The medium allows Kyle Baker to explore multiple forms of signification in W.E.B. DuBois’s 1907 story “On Being Crazy” in which an upper-class African American man, in a tailored suit and top hat, looks with wry exasperation upon the white people who refuse his business and scramble out of his way. In each instance, empirical logic (and common sense) undermine racial constructs of the period. When a clerk points out, “this is a white hotel,” the main character looks around and responds, “Such a color scheme requires a great deal of cleaning, but I don’t know that I object.” Baker underscores the visual and verbal contradictions that are critical to DuBois’s anti-racist agenda by illustrating how the main character’s unwanted racial presence intrudes again and again into prohibited spaces, even as his body and speech reflect the more palatable codes of education and privilege.
Writer Mat Johnson and artist Randy DuBurke’s adaptation of Jean Toomer’s short story, “Becky” deftly conveys the haunting refrains of his 1922 collection, Cane. The draining light and decay in the long, repetitious panels mark the passage of time in the title character’s life as an outcast in the South. Milton Knight makes very perceptive stylistic choices in Zora Neale Hurston’s play, “Filling Station” (1930), adapted by co-editor Tom Pomplun, by crowding each panel with vibrant hues, elastic bodies, and fierce expressions to make visible Hurston’s outrageous wordplay and folk humor. Also worthy of note is a little-known mystery by Robert W. Bagnall called “Lex Talionis” (1922), adapted by Christopher Priest and illustrate by Jim Webb, in which the design and storyline about an angry white racist injected with a skin-darkening chemical unfold like an issue of Al Feldstein’s Weird Science from 1950.
Most surprising, though, is the adaptation of Charles Chesnutt’s story, “The Goophered Grapevine” in which writer Alex Simmons and artist Shepherd Hendrix make a seemingly minor modification that results in a significant reinterpretation. The 1899 collection from which the post-Emancipation tale is drawn, The Conjure Woman, features an elderly black man named Uncle Julius McAdoo who lives on a former plantation in North Carolina where he once worked as a slave. He narrates each tale for the benefit of the land’s new owners, only recently arrived from the North: a white physician named John, and his wife, Ann. While Chesnutt worked within the popular local color format of Joel Chandler Harris’s “Uncle Remus Tales,” the stories Uncle Julius shares emphasize the cruelties enslaved blacks suffered and their desperate attempts to improve their situation. John and Ann are often so moved by the story’s telling that the clever Uncle Julius ultimately ends up enjoying a number of surprising benefits: a new job as their coachman, unrestricted use of the land’s vineyard, and ownership of a nearby church.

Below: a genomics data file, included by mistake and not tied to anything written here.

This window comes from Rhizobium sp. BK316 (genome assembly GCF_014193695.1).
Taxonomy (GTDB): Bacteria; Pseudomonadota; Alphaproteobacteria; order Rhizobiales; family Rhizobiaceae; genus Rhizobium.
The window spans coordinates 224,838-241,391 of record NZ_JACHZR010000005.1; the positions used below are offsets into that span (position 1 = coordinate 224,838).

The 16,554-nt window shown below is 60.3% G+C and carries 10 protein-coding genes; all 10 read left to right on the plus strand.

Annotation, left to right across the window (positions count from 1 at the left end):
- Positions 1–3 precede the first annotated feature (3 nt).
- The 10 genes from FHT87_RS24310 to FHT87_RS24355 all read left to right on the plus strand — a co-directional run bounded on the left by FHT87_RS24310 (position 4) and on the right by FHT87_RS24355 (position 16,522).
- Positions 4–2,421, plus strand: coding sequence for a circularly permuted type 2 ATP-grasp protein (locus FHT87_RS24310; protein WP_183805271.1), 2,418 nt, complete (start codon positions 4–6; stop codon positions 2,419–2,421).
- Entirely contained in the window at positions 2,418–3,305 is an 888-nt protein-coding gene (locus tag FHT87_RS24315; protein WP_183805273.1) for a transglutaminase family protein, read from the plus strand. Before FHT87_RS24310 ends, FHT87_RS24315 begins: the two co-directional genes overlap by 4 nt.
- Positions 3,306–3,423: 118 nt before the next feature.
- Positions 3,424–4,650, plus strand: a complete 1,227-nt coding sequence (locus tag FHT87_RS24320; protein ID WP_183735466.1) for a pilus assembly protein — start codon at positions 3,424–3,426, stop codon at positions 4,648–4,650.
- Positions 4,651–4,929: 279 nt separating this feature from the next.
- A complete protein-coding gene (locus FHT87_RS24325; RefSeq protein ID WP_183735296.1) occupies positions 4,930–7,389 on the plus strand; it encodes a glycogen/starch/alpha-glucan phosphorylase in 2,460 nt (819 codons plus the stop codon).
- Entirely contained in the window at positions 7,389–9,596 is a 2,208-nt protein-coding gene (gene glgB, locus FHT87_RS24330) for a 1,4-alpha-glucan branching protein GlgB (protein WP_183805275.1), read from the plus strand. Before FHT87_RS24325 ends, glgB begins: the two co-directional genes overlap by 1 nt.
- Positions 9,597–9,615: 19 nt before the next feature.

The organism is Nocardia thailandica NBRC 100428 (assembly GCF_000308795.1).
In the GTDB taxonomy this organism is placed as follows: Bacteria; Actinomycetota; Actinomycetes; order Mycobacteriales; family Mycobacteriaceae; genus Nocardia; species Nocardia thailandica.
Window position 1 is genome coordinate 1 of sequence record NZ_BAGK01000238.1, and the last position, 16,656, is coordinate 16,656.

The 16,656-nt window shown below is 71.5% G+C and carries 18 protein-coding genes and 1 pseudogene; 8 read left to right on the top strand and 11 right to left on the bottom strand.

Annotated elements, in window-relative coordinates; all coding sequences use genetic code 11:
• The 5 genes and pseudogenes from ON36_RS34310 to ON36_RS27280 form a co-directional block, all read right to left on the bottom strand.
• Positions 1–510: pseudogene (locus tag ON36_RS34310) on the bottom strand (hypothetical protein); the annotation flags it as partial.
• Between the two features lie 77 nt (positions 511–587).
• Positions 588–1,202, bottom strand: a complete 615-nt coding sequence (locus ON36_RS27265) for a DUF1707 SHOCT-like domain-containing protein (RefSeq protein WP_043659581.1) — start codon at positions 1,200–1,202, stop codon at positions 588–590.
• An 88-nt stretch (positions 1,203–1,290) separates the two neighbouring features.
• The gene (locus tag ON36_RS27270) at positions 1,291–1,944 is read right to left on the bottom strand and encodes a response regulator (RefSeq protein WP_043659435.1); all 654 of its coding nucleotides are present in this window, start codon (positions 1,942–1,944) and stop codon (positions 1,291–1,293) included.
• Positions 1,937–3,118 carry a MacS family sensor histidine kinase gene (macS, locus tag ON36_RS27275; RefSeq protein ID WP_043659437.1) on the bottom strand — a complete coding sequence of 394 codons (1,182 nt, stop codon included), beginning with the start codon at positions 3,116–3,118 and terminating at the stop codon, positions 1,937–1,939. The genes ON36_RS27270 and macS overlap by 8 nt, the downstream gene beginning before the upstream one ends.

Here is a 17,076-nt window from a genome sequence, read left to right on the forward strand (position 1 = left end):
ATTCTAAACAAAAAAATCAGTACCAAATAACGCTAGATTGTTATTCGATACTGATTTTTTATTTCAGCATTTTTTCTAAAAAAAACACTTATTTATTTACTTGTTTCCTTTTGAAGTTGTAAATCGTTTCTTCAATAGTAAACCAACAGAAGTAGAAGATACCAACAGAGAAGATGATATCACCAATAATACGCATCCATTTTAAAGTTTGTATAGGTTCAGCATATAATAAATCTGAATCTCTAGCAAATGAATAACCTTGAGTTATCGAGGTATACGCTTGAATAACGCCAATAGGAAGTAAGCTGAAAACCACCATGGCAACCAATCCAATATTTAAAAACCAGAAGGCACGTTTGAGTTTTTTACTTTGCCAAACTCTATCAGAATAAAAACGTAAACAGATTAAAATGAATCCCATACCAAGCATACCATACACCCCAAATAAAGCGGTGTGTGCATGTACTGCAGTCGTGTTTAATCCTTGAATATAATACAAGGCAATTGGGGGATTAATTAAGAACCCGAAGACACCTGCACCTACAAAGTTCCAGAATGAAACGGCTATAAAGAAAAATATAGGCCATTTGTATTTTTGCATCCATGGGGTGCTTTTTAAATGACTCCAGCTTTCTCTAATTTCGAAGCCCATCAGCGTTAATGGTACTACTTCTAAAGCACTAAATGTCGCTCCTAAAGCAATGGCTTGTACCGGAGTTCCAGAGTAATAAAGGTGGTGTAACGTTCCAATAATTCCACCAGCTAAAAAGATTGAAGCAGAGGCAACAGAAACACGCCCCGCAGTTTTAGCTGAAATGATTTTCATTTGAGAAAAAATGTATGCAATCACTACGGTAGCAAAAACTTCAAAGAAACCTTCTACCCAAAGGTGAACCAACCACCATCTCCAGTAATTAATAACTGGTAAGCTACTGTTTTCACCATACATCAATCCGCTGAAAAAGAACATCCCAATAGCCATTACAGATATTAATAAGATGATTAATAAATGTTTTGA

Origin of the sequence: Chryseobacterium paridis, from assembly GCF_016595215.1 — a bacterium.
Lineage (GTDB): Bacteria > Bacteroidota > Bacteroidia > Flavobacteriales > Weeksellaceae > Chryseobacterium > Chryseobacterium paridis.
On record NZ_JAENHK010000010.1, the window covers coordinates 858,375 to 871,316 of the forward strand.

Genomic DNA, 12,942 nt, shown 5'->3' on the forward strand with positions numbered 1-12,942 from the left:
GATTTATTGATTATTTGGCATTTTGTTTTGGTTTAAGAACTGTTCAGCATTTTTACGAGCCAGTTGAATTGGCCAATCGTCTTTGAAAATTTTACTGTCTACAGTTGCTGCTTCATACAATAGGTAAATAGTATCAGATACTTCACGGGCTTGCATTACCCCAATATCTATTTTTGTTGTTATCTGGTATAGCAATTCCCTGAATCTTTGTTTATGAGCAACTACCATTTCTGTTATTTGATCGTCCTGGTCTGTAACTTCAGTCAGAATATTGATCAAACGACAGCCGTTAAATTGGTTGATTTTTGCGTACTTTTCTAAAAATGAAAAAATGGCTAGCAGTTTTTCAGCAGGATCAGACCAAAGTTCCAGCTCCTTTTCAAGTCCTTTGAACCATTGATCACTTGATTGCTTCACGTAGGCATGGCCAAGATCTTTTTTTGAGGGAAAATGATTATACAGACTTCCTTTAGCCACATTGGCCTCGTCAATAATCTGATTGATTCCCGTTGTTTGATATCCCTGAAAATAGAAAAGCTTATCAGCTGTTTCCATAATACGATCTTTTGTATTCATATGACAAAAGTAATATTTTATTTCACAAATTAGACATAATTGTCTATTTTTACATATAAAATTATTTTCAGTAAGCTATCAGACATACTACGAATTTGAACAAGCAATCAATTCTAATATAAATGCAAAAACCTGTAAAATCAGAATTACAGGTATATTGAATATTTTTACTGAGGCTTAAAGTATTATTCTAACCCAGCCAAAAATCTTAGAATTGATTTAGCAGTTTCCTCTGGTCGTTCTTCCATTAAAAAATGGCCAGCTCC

But in Hendrix’s illustration, John and Ann appear to be an African American couple. The dress, diction, and demeanor of the doctor and his wife remain in tact, but their position in Chesnutt’s story as gullible listeners shifts across race, class, and regional lines. What are the implications of Uncle Julius’s role as a trickster figure when the wealthy carpetbaggers are black? Certainly there were African Americans who owned property in the South during Reconstruction, but how to describe the looks of pleasure of the black laborers in the vineyard when overseen by the comforting embrace of these new landowners? What is at stake in this utopian reimagining and its potentially troubling subtext of mutual exploitation? Whether purposeful or in error, the visual modification has produced an altogether new and fascinating version of “The Goophered Grapevine.”
In 1963, James Baldwin observed that, “when the country speaks of a ‘new’ Negro, which it has been doing every hour on the hour for decades, it is not really referring to a change in the Negro, which, in any case, it is quite incapable of assessing, but only to a new difficulty in keeping him in his place, to the fact that it encounters him (again! again!) barring yet another door to its spiritual and social ease.” A collection like African American Classics may not be able to do for black comics what the New Negro did for black literature. But I do hope, at the very least, that readers who come across these comics on a bookstore display, a classroom syllabus, or a Black History Month reading list will seek out more than classic reassurances on its pages.
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An archive of my online writing on comics, literature, and culture. (Illustration above by Seth!)